Scale effects in ridesplitting: A case study of the City of Chicago

Hao Liu, Saipraneeth Devunuri, Lewis Lehe, Vikash V. Gayah

Research output: Contribution to journalArticlepeer-review

3 Scopus citations


Ridesplitting – a type of ride-hailing in which riders share vehicles with other riders – has become a common travel mode in some major cities. This type of shared ride option is currently provided by transportation network companies (TNCs) such as Uber, Lyft, and Via and has attracted increasing numbers of users, particularly before the COVID-19 pandemic. Previous findings have suggested ridesplitting can lower travel costs and even lessen congestion by reducing the number of vehicles needed to move people. Recent studies have also posited that ridesplitting should experience positive feedback mechanisms in which the quality of the service would improve with the number of users. Specifically, these systems should benefit from economies of scale and increasing returns to scale. This paper demonstrates evidence of their existence using trip data reported by TNCs to the City of Chicago between January and September 2019. Specifically, it shows that increases in the number of riders requesting or authorizing shared trips during a given time period is associated with shorter trip detours, higher rates of riders being matched together, lower costs relative to non-shared trips, and higher willingness for riders to share trips.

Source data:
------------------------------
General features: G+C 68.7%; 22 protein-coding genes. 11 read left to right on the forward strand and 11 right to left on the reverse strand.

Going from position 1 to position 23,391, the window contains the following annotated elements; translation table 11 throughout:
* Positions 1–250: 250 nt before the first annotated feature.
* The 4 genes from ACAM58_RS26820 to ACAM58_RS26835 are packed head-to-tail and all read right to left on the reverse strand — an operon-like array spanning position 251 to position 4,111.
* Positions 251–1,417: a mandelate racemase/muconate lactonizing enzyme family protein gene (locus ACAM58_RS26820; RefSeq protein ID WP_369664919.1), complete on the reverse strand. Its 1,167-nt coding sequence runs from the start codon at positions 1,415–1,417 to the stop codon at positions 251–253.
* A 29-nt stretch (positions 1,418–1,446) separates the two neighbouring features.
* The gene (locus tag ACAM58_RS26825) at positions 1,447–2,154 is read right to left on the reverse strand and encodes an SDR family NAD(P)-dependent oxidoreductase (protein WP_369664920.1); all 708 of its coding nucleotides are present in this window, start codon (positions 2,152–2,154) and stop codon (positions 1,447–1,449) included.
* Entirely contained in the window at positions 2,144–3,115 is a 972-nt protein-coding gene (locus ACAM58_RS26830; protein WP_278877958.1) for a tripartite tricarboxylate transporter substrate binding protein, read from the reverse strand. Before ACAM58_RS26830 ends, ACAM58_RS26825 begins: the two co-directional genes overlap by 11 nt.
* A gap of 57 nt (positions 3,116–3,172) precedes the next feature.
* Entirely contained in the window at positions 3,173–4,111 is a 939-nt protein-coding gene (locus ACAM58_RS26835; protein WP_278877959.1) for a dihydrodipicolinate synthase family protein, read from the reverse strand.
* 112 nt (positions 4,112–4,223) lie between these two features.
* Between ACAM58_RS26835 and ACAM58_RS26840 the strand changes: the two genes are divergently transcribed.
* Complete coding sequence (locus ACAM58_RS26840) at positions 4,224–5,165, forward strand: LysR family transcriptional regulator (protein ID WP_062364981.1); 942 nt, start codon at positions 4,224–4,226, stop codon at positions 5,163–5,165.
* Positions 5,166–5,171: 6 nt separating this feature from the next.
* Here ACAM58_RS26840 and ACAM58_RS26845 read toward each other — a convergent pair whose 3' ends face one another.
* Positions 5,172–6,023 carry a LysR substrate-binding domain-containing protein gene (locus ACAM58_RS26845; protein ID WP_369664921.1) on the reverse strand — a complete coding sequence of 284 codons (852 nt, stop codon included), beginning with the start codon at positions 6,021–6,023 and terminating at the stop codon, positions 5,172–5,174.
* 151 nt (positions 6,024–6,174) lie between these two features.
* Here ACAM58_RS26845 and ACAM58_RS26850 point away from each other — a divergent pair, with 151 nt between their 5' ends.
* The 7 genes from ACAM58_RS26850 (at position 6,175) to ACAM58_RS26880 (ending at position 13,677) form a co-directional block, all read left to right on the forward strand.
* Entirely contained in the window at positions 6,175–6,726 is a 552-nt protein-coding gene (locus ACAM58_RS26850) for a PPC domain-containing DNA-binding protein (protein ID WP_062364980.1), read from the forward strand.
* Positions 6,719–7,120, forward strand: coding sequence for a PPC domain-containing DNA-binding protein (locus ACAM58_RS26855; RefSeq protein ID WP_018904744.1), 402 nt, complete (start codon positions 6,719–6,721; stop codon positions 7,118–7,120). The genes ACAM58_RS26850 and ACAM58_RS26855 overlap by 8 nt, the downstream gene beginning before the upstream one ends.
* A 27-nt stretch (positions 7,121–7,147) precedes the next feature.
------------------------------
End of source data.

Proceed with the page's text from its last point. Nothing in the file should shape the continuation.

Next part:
Original languageEnglish (US)
Article number103690
JournalTransportation Research Part A: Policy and Practice
StatePublished - Jul 2023

All Science Journal Classification (ASJC) codes

  • Civil and Structural Engineering
  • Business, Management and Accounting (miscellaneous)
  • Transportation
  • Aerospace Engineering
  • Management Science and Operations Research


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